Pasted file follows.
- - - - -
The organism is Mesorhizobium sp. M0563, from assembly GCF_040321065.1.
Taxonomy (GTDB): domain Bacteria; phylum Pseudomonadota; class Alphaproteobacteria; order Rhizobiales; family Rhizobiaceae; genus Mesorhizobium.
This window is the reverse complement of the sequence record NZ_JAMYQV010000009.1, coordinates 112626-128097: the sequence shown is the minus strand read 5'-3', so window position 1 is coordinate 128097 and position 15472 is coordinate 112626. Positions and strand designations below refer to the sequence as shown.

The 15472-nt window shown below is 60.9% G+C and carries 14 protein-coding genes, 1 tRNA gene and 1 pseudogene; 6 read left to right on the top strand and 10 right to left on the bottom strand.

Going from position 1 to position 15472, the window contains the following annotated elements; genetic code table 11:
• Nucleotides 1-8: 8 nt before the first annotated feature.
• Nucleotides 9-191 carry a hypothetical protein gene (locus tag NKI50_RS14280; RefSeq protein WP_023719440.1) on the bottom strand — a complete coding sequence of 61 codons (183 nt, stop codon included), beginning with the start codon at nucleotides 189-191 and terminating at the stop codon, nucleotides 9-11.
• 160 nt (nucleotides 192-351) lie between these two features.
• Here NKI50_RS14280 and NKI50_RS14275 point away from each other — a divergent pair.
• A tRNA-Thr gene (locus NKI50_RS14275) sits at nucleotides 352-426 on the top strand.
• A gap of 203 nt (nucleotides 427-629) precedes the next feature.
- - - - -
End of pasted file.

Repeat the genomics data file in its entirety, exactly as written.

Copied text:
The organism is Mesorhizobium sp. M0563, from assembly GCF_040321065.1.
Taxonomy (GTDB): domain Bacteria; phylum Pseudomonadota; class Alphaproteobacteria; order Rhizobiales; family Rhizobiaceae; genus Mesorhizobium.
This window is the reverse complement of the sequence record NZ_JAMYQV010000009.1, coordinates 112626-128097: the sequence shown is the minus strand read 5'-3', so window position 1 is coordinate 128097 and position 15472 is coordinate 112626. Positions and strand designations below refer to the sequence as shown.

The 15472-nt window shown below is 60.9% G+C and carries 14 protein-coding genes, 1 tRNA gene and 1 pseudogene; 6 read left to right on the top strand and 10 right to left on the bottom strand.

Going from position 1 to position 15472, the window contains the following annotated elements; genetic code table 11:
• Nucleotides 1-8: 8 nt before the first annotated feature.
• Nucleotides 9-191 carry a hypothetical protein gene (locus tag NKI50_RS14280; RefSeq protein WP_023719440.1) on the bottom strand — a complete coding sequence of 61 codons (183 nt, stop codon included), beginning with the start codon at nucleotides 189-191 and terminating at the stop codon, nucleotides 9-11.
• 160 nt (nucleotides 192-351) lie between these two features.
• Here NKI50_RS14280 and NKI50_RS14275 point away from each other — a divergent pair.
• A tRNA-Thr gene (locus NKI50_RS14275) sits at nucleotides 352-426 on the top strand.
• A gap of 203 nt (nucleotides 427-629) precedes the next feature.